I have often heard autism described as an ‘invisible’ disability. I certainly understand the idea behind that description, but it is not something I can actually embrace. It is not invisible to me because my family experiences autism on a daily basis. For me it is everywhere, and I’m sure there are many other families that feel the same way. It is a disorder that has prevented my son from being able to tell us when he is sick and causes him to shut down if he is over-stimulated. Yet, for the majority of the population someone is only identified as ‘disabled’ if they are confined to a wheelchair, or if their disability is noticeable upon first glance. It seems to me that most people need to be able to identify the ‘difference’ as it serves to reinforce their view of society. If something comes along to upset this delicate balance than they begin to question their ideals, leaving them confused as how they should react. Many people in this country may never have any interaction with a developmentally-disabled individual. Their view of autism may be seen as someone else’s struggle, as a small segment of the population being helped along the way by their parents and a team of therapists and teachers. However, as many of you already know, the number of children being diagnosed is constantly increasing, and more and more people will be forced to deal with this issue as it begins to affect their own family and friends. This is what makes autism awareness so important. The issue needs to be brought into the mainstream so that people are able to recognize the early signs of autism and to also create a better overall understanding of the disorder. Most people know about cancer, AIDS, diabetes and other serious medical conditions, but how many people who are not directly affected by autism know much about it? Not many. That has to change.

Tuesday, August 17, 2010

People Should Stop Using the 'R' Word

There are still too many people using words that reinforce the negative stereotypes of all who struggle with disabilities. I have made an effort to avoid using certain words because they can be derogatory in nature and they undermine the efforts of all those fighting for awareness. Just the other day I overheard a conversation on the train involving the ‘R word’. These incidents always leave me both frustrated and upset at how easily people forget just how hurtful their words can be to all individuals struggling with physical and developmental delays. The term is used so loosely and it seems people either do not realize or simply do not care that the individual or family and friends of those affected may be standing nearby. I do not think people should use the word as a joke, which is exactly how the young lady on the train was using the term.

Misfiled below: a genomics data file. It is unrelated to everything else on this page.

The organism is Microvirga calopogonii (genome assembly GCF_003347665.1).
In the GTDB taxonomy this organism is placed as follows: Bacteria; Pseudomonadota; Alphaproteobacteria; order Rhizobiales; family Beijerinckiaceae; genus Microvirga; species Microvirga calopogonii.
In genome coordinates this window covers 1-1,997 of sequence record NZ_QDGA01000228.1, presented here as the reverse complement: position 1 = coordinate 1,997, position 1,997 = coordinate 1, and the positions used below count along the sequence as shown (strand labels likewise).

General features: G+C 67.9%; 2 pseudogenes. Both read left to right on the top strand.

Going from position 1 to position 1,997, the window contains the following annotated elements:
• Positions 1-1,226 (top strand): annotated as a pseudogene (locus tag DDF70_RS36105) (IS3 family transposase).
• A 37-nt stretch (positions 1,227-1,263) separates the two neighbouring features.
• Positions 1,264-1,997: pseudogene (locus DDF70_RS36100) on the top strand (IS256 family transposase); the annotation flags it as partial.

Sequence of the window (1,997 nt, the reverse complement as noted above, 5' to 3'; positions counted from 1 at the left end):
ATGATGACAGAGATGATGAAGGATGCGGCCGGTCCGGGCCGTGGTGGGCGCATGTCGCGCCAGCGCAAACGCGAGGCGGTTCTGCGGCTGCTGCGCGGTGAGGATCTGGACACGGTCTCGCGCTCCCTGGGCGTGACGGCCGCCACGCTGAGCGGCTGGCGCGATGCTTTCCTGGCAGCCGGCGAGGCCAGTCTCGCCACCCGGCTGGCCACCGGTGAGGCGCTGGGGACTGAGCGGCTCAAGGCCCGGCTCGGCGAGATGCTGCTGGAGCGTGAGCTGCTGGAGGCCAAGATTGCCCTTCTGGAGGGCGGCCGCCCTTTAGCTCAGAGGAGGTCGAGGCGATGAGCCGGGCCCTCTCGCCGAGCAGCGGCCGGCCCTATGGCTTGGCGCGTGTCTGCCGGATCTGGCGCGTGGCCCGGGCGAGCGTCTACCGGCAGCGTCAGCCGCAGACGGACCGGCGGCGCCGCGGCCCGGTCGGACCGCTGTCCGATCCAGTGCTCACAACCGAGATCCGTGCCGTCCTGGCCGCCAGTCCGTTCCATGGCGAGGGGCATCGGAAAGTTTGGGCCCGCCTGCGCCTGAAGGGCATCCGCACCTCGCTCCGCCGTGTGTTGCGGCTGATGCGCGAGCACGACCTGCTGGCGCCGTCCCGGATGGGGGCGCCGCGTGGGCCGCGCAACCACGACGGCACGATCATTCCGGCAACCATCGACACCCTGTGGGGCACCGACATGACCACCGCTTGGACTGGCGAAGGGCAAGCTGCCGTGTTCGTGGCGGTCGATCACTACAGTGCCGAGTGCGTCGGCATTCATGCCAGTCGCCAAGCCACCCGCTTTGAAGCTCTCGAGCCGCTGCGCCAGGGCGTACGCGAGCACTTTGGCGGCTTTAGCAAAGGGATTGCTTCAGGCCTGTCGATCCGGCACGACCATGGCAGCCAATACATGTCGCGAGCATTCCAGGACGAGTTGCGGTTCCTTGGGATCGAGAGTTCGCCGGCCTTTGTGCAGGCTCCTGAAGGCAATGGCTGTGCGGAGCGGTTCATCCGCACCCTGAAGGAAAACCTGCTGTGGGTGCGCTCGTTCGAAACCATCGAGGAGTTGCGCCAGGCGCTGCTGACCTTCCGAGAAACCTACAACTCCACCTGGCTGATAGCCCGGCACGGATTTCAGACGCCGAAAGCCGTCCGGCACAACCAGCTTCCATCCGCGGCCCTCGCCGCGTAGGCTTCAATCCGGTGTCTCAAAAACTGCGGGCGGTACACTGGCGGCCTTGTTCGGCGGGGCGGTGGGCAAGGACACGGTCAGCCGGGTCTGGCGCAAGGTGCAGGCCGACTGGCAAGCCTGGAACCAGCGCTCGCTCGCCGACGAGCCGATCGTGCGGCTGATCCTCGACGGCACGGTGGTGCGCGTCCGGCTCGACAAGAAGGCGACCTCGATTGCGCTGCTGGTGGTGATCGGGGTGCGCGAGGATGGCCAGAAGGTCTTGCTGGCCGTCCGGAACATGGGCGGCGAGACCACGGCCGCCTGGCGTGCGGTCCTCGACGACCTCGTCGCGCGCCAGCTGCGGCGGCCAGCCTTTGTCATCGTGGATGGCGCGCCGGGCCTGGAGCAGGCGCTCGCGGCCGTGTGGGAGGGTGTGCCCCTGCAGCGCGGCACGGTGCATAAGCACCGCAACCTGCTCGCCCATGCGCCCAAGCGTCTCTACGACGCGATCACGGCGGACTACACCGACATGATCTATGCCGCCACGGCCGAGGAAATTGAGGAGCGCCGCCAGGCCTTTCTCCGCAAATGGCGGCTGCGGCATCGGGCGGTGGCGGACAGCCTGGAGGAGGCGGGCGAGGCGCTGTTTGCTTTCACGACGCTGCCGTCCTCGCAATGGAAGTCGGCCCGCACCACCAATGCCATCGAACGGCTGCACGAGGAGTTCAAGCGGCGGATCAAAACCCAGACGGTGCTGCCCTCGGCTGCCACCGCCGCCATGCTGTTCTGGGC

As a special needs parent, when I hear the ‘R word’ I am reminded how much more progress is still needed on the awareness front. I would imagine if all those who use the word could experience what we do on a daily basis, they may reconsider their choice of vocabulary. Since my son struggles with a significant speech delay, sensory related issues, and behavioral problems (tantrums), please do not be surprised if I refuse to laugh at a joke that seeks to further marginalize him and all those on the autistic spectrum. If others could see the look of fear and anguish on my son’s face at the doctor’s office or when he experiences a meltdown transitioning from one activity to the next, perhaps they would agree with me. How else can people really understand unless they experience the daily struggles of a special needs family? If I explain to them that they should not use the word and it is hurtful, they may feel bad for a short time and then forget all about my son or my situation a few hours later. I would like to think that as more people stand up for individuals affected by a disability, then the more people will begin to understand that our use of language is essentially ‘de-humanizing’ a portion of our society.